Radios don't save lives, people do. But people must be able to communicate before they can help. One of the biggest problems that arose in the aftermath of Hurricane Katrina was the lack of radio interoperability. By most accounts, everyone who came to help already had a radio, but that radio only connected them to their “home” users. Visiting public-safety officials could speak neither with users who were based in the region nor with each other.

Tragically, once again we saw that we cannot help if we cannot communicate, and we cannot communicate if our equipment does not interoperate. This is an especially important lesson, but it seems to be a lesson we have been unable to learn even when the teacher is widespread tragedy. We all know we do not interoperate, but why is that so?

Often it is because we cannot even imagine the answer — much less understand and embrace it — when the lesson is so far removed from our own experience. So it is with interoperable communications.

Traditionally, we always have solved radio problems with radios. And because radios are all different, the more radios we throw at the interoperability problem, the worse it gets. Even when there is a great call for a standard radio to throw at the problem, those radios still come in different frequency bands and are of no help. And so we start the process over, and once again we begin by asking: How can we get these radios to talk to each other?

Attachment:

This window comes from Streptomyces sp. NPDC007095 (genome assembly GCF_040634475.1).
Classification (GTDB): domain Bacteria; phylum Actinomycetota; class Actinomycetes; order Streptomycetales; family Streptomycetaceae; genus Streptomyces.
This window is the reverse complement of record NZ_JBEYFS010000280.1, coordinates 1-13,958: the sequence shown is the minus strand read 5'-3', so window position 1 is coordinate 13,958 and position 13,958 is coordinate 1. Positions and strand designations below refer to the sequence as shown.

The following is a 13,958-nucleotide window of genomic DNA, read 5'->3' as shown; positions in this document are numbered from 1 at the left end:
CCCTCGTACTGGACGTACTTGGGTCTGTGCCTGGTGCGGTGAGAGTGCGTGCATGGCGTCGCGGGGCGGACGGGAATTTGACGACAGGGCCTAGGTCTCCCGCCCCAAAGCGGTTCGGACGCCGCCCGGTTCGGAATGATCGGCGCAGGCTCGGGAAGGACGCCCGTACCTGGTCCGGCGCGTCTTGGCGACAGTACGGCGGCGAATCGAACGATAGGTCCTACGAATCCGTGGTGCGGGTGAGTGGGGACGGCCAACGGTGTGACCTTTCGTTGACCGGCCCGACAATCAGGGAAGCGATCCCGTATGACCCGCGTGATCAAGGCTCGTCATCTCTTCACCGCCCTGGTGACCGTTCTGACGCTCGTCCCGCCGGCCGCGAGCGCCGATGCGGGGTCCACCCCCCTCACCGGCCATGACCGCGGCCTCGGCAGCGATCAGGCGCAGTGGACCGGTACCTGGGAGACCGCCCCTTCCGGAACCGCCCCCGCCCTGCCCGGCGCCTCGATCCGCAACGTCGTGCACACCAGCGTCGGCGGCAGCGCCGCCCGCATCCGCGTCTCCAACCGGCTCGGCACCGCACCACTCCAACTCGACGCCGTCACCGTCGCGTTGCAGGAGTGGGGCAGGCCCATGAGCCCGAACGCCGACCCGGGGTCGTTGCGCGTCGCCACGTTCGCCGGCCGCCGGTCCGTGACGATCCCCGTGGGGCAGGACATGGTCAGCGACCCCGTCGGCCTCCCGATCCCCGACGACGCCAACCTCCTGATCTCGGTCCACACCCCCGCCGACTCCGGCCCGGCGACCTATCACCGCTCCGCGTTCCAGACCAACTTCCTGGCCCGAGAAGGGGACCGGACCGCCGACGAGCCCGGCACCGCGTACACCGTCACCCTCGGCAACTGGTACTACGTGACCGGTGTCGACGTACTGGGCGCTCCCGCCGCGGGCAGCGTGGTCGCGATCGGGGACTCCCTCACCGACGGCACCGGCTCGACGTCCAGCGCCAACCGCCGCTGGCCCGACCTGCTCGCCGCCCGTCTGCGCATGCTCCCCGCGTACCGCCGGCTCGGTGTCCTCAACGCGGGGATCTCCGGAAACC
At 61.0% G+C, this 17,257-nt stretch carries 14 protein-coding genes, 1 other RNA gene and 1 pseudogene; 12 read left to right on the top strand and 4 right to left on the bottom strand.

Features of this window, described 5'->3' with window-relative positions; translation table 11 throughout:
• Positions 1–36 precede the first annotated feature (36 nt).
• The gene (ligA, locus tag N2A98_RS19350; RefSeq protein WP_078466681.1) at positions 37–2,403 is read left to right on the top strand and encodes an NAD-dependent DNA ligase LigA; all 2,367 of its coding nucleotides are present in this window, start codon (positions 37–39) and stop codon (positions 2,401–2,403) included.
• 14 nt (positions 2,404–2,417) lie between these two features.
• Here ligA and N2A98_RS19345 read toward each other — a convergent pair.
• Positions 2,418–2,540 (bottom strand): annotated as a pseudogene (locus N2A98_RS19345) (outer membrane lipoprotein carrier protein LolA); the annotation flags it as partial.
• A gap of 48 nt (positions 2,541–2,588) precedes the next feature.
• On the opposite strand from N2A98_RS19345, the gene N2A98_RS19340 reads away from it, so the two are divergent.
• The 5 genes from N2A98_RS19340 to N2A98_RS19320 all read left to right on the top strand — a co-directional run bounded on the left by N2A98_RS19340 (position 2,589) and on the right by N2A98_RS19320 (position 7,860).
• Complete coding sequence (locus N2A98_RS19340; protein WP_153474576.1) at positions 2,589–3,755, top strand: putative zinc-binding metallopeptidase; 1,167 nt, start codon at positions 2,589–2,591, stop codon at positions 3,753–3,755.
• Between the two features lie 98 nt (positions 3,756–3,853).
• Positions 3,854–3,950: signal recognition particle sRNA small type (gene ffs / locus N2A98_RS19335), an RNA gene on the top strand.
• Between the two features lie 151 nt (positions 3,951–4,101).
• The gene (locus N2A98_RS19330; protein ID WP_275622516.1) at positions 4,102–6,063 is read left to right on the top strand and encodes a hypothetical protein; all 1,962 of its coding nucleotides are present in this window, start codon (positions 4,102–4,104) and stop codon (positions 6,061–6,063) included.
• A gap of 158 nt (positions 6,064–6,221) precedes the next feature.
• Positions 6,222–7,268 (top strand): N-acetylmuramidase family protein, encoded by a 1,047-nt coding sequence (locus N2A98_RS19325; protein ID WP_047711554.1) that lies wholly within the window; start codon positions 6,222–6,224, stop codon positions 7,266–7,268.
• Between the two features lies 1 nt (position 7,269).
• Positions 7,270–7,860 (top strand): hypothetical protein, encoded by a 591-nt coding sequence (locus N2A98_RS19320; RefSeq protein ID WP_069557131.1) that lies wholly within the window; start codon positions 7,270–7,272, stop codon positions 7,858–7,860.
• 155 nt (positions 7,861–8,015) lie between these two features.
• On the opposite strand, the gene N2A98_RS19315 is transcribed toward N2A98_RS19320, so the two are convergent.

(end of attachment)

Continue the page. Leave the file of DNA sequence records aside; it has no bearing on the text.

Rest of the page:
The answer is to convert those voice calls to IP packets and put them on one IP network that is managed by an IP server running a public-safety grade application. We can do this now. There is no need to invent or allow the technology to mature.

If we are willing to look in unexpected places and accept unexpected solutions, we can learn the critical lesson and break this cycle. Certainly we know that we cannot learn a new lesson from an old solution.

Unfortunately, we tend to learn best when the lesson aligns with our own interests. Thus the problem with interoperability: It demands alignment with others outside our circle. Response to a citywide incident requires alignment with county agencies, countywide with state and statewide with federal. Such alignment usually is attempted only after the incident already has occurred and when the situation is dire. The result often is too little communications too late.

Two things are required to break the cycle. First, we need leadership at each level of government to force the behavioral inter-alignment required for interoperability to be feasible. No level of government can abrogate that responsibility because doing so cuts off interoperability at that level and above.

Neither can we fund exclusively at the lowest level and expect interoperability at all levels. This hasn't worked and perhaps we should not have expected it to work anymore than we could expect an interstate highway system to emerge from connecting all the Main Streets in America.

Second, we need to build a National Interoperability Network. This is not a national radio system, nor is it a call to buy everyone in the country a new radio. This is a single unified public-safety network with the capability and capacity to handle multiple widespread disasters through the interoperation of existing radio systems. It does not obviate the need for new radio systems, but rather it must facilitate the migration from legacy radio systems to new systems by allowing them to interoperate. Of course, that is the real lesson: Leverage the past and create a future-ready network. Now would be a good time to start.

John Vaughan is vice president of M/A-COM's Wireless Systems Business Unit. During his 20 years with the company he has created and run several businesses for the company based on radio frequency technology. He received a Ph.D. from MIT in Materials Science in 1981.